He may be a technologist by trade, but Hari Ravichandran is a community leader who takes his responsibility to heart. The CEO and Founder of Jump Ventures made Forbes’ list of the most powerful CEOs 40 and Under two years in a row, has donated more than $250,000 to Artists for Peace and Justice, launched his own foundation in 2018, and has a lot to say about how business tactics and social responsibility blend during times of economic crisis. Check out his ways to keep your company afloat during the COVID-19 crisis.
1. Inform Your Customers on How Your Company Is Ensuring Their Safety
Tell customers what you’re doing to protect your entire community from COVID-19. If your business isn’t essential, send a simple email stating you’re closed until further notice. However, if you’re still doing business, follow all guidelines related to washing and sanitizing hands, wearing masks, and practicing social distancing. Limit how many people work at a time and how many customers are in the store at once. Provide an email update if your policy changes, and post signs with clear expectations throughout the store.
2. Use Your Business to Help People in Need During Shelter-in-Place Orders
Do you run a restaurant, grocery store, or any other type of business that deals with food products? See if you can make meals for members of your community who might not have access to regular meals. Perhaps you can provide lunch or dinner for staff members at a local hospital. Maybe you know a lot about the needed technology for working from home. Consider offering a free crash course for people in the community who might not be as tech-savvy. Get creative. Libraries have virtual storytimes, bars are hosting online karaoke events, and local laundromats are providing free laundry services in some areas. Showing your community you care means you’ll be at the front of their mind when the time does come for businesses to re-open.
3. Determine if You Qualify for Government Resources
The U.S. Small Business Administration is offering loans of up to $10 million for those who qualify and will offer forgiveness to businesses that maintain their payroll at normal salaries for at least eight weeks and use any other loan proceeds only for qualifying expenses. In addition, businesses with fewer than 500 employees and sole proprietors are now eligible to apply for Economic Injury Disaster Loans and may be able to defer payments for up to four years. Some companies may qualify for a $10,000 emergency grant if they did not qualify for the loan. Remember, filing dates for taxes were extended to July 15, 2020, and payments of $10 million or less are not due until then, either. Don’t forget to check state resources as well, as many have options for small businesses.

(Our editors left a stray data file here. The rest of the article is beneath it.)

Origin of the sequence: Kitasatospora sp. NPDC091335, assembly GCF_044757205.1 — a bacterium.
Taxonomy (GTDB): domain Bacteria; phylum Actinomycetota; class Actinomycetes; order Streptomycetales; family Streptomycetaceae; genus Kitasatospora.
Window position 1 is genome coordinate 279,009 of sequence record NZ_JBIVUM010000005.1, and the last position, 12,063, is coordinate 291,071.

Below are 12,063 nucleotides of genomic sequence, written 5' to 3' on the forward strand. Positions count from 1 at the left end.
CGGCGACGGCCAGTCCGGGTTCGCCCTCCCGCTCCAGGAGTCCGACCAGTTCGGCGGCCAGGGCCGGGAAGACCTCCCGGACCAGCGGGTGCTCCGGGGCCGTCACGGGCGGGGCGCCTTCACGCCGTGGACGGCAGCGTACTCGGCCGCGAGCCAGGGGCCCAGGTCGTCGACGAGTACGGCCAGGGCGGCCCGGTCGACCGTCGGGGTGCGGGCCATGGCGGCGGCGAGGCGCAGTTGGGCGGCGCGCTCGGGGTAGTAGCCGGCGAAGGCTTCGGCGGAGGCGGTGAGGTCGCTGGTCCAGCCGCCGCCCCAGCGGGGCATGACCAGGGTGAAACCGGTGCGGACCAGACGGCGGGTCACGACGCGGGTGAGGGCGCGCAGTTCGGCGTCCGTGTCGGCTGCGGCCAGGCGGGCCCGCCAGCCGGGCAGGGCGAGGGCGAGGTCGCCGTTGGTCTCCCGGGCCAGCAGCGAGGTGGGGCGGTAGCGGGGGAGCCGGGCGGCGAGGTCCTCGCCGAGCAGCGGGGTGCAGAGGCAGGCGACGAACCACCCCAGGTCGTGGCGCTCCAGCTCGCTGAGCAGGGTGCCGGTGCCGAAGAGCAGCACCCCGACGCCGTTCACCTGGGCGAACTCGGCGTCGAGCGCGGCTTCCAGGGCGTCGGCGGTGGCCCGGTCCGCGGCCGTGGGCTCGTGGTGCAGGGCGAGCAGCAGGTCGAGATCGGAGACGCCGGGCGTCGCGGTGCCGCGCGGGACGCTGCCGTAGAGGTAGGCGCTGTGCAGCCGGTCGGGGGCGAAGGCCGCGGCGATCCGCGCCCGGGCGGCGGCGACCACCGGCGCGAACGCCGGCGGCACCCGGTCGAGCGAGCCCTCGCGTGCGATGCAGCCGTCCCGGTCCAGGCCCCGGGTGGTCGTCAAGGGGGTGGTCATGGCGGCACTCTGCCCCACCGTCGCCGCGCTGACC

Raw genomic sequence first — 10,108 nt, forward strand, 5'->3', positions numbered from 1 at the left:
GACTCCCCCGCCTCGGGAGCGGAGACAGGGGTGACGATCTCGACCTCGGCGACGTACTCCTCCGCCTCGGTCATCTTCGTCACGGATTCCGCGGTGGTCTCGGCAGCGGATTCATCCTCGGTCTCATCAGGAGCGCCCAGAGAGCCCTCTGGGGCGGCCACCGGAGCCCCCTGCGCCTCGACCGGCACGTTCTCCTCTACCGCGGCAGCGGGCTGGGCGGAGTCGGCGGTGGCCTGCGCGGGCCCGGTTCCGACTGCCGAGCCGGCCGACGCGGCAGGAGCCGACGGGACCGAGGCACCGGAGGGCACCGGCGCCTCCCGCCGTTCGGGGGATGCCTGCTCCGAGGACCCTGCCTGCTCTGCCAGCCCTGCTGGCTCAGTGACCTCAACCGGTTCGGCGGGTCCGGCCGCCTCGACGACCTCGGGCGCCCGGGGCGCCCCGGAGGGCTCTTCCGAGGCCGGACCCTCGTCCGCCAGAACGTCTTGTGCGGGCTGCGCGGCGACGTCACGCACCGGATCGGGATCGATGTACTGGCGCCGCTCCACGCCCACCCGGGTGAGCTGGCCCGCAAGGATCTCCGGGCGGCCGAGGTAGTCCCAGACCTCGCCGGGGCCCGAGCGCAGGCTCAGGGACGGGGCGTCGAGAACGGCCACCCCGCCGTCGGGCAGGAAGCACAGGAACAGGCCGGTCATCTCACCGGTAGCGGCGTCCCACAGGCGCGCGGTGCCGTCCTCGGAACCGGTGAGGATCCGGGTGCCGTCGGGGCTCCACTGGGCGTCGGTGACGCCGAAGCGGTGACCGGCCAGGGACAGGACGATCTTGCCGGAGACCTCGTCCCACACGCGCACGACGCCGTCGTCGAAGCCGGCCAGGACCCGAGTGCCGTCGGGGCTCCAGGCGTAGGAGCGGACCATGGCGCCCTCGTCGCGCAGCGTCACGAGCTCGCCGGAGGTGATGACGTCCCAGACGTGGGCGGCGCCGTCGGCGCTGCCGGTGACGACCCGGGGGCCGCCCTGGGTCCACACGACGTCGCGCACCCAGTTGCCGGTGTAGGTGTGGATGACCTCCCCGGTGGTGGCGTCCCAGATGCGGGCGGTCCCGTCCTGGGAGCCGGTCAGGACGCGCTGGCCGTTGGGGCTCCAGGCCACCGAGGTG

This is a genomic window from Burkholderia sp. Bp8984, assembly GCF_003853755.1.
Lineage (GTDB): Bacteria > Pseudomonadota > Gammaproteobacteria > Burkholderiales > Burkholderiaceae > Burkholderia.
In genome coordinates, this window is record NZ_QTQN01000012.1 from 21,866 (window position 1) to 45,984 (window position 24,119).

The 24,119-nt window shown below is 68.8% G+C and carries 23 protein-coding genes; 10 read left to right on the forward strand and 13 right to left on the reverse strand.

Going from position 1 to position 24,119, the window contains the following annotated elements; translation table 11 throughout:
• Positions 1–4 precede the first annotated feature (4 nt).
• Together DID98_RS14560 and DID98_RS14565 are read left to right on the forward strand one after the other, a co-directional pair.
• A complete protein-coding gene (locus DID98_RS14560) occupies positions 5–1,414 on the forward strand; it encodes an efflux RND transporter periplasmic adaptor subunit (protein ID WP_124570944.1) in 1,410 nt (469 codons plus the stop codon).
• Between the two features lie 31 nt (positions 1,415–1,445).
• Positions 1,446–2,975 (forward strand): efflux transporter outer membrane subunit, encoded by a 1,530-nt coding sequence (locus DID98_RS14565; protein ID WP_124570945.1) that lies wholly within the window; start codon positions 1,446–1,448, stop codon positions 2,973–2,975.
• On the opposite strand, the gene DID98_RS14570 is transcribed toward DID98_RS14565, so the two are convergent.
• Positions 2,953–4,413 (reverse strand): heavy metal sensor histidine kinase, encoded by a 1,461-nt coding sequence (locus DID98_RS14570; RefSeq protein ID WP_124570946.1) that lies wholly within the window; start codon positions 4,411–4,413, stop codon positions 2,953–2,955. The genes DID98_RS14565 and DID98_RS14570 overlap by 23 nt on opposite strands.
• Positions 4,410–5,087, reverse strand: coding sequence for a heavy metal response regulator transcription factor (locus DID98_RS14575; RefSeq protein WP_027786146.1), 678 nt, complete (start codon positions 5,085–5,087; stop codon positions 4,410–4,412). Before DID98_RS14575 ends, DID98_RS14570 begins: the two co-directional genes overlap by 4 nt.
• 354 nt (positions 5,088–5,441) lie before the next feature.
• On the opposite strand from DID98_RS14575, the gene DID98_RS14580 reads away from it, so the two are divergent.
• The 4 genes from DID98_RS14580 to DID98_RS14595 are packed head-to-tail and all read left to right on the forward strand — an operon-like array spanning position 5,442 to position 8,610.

4. Get Creative With Your Products and Services
Just because you can’t do business as you normally would, doesn’t mean you can’t do it at all. You just need to get a little creative. Naturally, if you offer products and services that you can ship, the easiest way to keep selling is to create an online store and allow people to place orders (or, if you don’t want to risk feeling overwhelmed, let them email you their order directly). Do you typically offer a service, such as therapy, personal training, or dog training? Offer online sessions via video chat, complete with some sort of discount to entice your customers. Even the food service industry is getting creative. Some have worked in conjunction with food trucks to get their menu out to the community. Others are offering all the ingredients and a recipe for some of their favorite meals, available for pickup so you can make it at home. Even if you don’t have a way to sell your actual products or services right now, consider offering gift cards. Customers can buy them now and use them later.
5. Stay in Touch With Your Community
Don’t let your community forget that your business exists. Even the smallest of companies can amp up their reputation by actively keeping in touch with the community while everyone shelters in place. Use social media accounts not only to keep the public informed about business happenings but to give a little insight into your own life as you shelter in place. Maybe you have a dog who is your work-at-home coworker, or perhaps you and your kids put on a puppet show. Showing your human side to people during a crisis helps them to remember you and your business in a positive light. Answer comments and questions on your posts or in your direct messages as soon as possible to foster conversation and keep people engaged. Finally, join local Facebook groups that provide community aid or other resources during this time and watch out for ways that you can help.
It’s still too early to tell when COVID-19 will give the world a break but don’t give up on your business. Finding government aid and showing your community that you truly care for their needs will keep your company’s name memorable long after people are done sheltering in place and businesses have opened their doors.